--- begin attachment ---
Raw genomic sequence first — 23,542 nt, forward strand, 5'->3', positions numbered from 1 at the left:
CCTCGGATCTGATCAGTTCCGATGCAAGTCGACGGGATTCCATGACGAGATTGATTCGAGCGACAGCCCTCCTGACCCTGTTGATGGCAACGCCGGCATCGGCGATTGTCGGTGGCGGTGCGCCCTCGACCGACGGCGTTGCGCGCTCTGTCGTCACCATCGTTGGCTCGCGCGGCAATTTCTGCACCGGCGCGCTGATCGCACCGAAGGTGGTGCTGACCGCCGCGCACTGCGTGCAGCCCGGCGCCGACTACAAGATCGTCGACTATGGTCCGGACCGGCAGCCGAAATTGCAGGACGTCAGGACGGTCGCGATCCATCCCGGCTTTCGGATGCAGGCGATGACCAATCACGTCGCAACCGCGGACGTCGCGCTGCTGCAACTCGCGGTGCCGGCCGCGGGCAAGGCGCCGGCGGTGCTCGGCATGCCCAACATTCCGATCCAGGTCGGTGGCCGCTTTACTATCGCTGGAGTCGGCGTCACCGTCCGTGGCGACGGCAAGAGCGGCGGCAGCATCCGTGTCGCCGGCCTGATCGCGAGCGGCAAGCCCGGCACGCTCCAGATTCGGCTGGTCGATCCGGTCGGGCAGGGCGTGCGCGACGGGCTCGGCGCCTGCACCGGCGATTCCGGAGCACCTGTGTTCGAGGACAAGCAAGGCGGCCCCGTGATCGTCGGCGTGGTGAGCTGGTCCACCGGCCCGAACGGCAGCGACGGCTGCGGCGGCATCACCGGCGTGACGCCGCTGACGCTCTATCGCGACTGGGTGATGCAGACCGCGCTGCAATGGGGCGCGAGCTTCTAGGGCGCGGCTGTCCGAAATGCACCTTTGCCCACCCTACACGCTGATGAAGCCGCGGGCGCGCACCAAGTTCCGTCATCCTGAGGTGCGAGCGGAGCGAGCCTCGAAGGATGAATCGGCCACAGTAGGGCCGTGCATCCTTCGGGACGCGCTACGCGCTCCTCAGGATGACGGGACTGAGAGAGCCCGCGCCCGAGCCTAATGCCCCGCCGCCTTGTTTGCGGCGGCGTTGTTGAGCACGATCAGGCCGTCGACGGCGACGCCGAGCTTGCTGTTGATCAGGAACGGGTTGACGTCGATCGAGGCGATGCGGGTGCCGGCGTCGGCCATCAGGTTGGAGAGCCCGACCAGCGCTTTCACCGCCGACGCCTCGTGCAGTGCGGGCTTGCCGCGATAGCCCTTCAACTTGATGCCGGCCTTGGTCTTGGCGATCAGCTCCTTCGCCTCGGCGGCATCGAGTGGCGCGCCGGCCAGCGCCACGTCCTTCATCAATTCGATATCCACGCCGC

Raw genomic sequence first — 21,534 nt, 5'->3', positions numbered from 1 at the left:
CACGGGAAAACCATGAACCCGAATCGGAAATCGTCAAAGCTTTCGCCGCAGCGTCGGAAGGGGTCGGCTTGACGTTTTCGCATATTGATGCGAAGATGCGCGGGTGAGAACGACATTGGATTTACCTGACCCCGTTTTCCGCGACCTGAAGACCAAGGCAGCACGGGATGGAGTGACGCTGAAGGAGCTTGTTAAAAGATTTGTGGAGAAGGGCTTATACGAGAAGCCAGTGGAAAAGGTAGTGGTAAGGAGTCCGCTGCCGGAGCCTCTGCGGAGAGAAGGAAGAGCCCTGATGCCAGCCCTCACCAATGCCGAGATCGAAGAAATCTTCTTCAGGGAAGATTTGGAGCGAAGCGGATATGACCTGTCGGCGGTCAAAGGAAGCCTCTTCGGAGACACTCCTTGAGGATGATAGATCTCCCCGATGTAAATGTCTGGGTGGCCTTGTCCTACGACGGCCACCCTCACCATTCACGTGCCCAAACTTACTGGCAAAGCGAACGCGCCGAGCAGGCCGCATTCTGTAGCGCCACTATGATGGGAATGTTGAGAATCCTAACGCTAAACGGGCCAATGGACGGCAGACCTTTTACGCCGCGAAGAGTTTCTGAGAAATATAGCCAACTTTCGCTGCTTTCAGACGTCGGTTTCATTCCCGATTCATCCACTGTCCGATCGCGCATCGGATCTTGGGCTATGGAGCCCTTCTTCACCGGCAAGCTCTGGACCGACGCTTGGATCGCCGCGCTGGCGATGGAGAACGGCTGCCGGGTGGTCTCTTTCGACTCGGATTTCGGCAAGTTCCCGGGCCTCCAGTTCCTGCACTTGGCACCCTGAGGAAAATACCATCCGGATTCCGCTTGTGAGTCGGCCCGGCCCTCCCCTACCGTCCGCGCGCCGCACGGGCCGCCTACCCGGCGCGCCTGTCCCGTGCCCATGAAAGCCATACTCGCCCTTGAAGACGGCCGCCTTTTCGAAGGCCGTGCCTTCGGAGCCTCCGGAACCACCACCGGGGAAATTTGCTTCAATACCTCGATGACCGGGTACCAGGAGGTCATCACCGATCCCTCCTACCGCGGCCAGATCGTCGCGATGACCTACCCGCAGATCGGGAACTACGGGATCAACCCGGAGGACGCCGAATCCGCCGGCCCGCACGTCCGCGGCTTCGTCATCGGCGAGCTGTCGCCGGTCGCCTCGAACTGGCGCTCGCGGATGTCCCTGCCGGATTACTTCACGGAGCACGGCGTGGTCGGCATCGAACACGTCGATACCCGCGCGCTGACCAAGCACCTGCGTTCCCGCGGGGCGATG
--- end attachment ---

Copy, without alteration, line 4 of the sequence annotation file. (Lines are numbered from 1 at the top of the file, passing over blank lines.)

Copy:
CACGGGAAAACCATGAACCCGAATCGGAAATCGTCAAAGCTTTCGCCGCAGCGTCGGAAGGGGTCGGCTTGACGTTTTCGCATATTGATGCGAAGATGCGCGGGTGAGAACGACATTGGATTTACCTGACCCCGTTTTCCGCGACCTGAAGACCAAGGCAGCACGGGATGGAGTGACGCTGAAGGAGCTTGTTAAAAGATTTGTGGAGAAGGGCTTATACGAGAAGCCAGTGGAAAAGGTAGTGGTAAGGAGTCCGCTGCCGGAGCCTCTGCGGAGAGAAGGAAGAGCCCTGATGCCAGCCCTCACCAATGCCGAGATCGAAGAAATCTTCTTCAGGGAAGATTTGGAGCGAAGCGGATATGACCTGTCGGCGGTCAAAGGAAGCCTCTTCGGAGACACTCCTTGAGGATGATAGATCTCCCCGATGTAAATGTCTGGGTGGCCTTGTCCTACGACGGCCACCCTCACCATTCACGTGCCCAAACTTACTGGCAAAGCGAACGCGCCGAGCAGGCCGCATTCTGTAGCGCCACTATGATGGGAATGTTGAGAATCCTAACGCTAAACGGGCCAATGGACGGCAGACCTTTTACGCCGCGAAGAGTTTCTGAGAAATATAGCCAACTTTCGCTGCTTTCAGACGTCGGTTTCATTCCCGATTCATCCACTGTCCGATCGCGCATCGGATCTTGGGCTATGGAGCCCTTCTTCACCGGCAAGCTCTGGACCGACGCTTGGATCGCCGCGCTGGCGATGGAGAACGGCTGCCGGGTGGTCTCTTTCGACTCGGATTTCGGCAAGTTCCCGGGCCTCCAGTTCCTGCACTTGGCACCCTGAGGAAAATACCATCCGGATTCCGCTTGTGAGTCGGCCCGGCCCTCCCCTACCGTCCGCGCGCCGCACGGGCCGCCTACCCGGCGCGCCTGTCCCGTGCCCATGAAAGCCATACTCGCCCTTGAAGACGGCCGCCTTTTCGAAGGCCGTGCCTTCGGAGCCTCCGGAACCACCACCGGGGAAATTTGCTTCAATACCTCGATGACCGGGTACCAGGAGGTCATCACCGATCCCTCCTACCGCGGCCAGATCGTCGCGATGACCTACCCGCAGATCGGGAACTACGGGATCAACCCGGAGGACGCCGAATCCGCCGGCCCGCACGTCCGCGGCTTCGTCATCGGCGAGCTGTCGCCGGTCGCCTCGAACTGGCGCTCGCGGATGTCCCTGCCGGATTACTTCACGGAGCACGGCGTGGTCGGCATCGAACACGTCGATACCCGCGCGCTGACCAAGCACCTGCGTTCCCGCGGGGCGATG